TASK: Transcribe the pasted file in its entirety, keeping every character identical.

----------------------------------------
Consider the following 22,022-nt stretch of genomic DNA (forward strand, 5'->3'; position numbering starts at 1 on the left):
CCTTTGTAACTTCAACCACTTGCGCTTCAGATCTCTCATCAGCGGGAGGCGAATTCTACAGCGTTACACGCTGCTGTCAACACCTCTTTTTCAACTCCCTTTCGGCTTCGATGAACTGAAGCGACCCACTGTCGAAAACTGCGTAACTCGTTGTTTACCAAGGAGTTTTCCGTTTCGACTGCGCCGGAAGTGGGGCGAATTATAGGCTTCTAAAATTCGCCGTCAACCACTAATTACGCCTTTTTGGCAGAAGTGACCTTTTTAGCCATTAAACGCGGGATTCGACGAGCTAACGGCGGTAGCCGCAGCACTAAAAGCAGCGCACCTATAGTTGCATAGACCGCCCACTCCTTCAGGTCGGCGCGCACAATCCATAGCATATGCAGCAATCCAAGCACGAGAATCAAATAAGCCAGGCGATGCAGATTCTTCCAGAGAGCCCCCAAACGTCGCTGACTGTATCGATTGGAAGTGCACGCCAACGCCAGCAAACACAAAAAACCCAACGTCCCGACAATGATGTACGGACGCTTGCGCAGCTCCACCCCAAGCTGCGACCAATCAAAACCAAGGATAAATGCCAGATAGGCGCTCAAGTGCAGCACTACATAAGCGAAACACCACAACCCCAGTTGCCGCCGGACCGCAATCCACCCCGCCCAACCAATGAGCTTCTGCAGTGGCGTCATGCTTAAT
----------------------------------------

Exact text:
Consider the following 22,022-nt stretch of genomic DNA (forward strand, 5'->3'; position numbering starts at 1 on the left):
CCTTTGTAACTTCAACCACTTGCGCTTCAGATCTCTCATCAGCGGGAGGCGAATTCTACAGCGTTACACGCTGCTGTCAACACCTCTTTTTCAACTCCCTTTCGGCTTCGATGAACTGAAGCGACCCACTGTCGAAAACTGCGTAACTCGTTGTTTACCAAGGAGTTTTCCGTTTCGACTGCGCCGGAAGTGGGGCGAATTATAGGCTTCTAAAATTCGCCGTCAACCACTAATTACGCCTTTTTGGCAGAAGTGACCTTTTTAGCCATTAAACGCGGGATTCGACGAGCTAACGGCGGTAGCCGCAGCACTAAAAGCAGCGCACCTATAGTTGCATAGACCGCCCACTCCTTCAGGTCGGCGCGCACAATCCATAGCATATGCAGCAATCCAAGCACGAGAATCAAATAAGCCAGGCGATGCAGATTCTTCCAGAGAGCCCCCAAACGTCGCTGACTGTATCGATTGGAAGTGCACGCCAACGCCAGCAAACACAAAAAACCCAACGTCCCGACAATGATGTACGGACGCTTGCGCAGCTCCACCCCAAGCTGCGACCAATCAAAACCAAGGATAAATGCCAGATAGGCGCTCAAGTGCAGCACTACATAAGCGAAACACCACAACCCCAGTTGCCGCCGGACCGCAATCCACCCCGCCCAACCAATGAGCTTCTGCAGTGGCGTCATGCTTAAT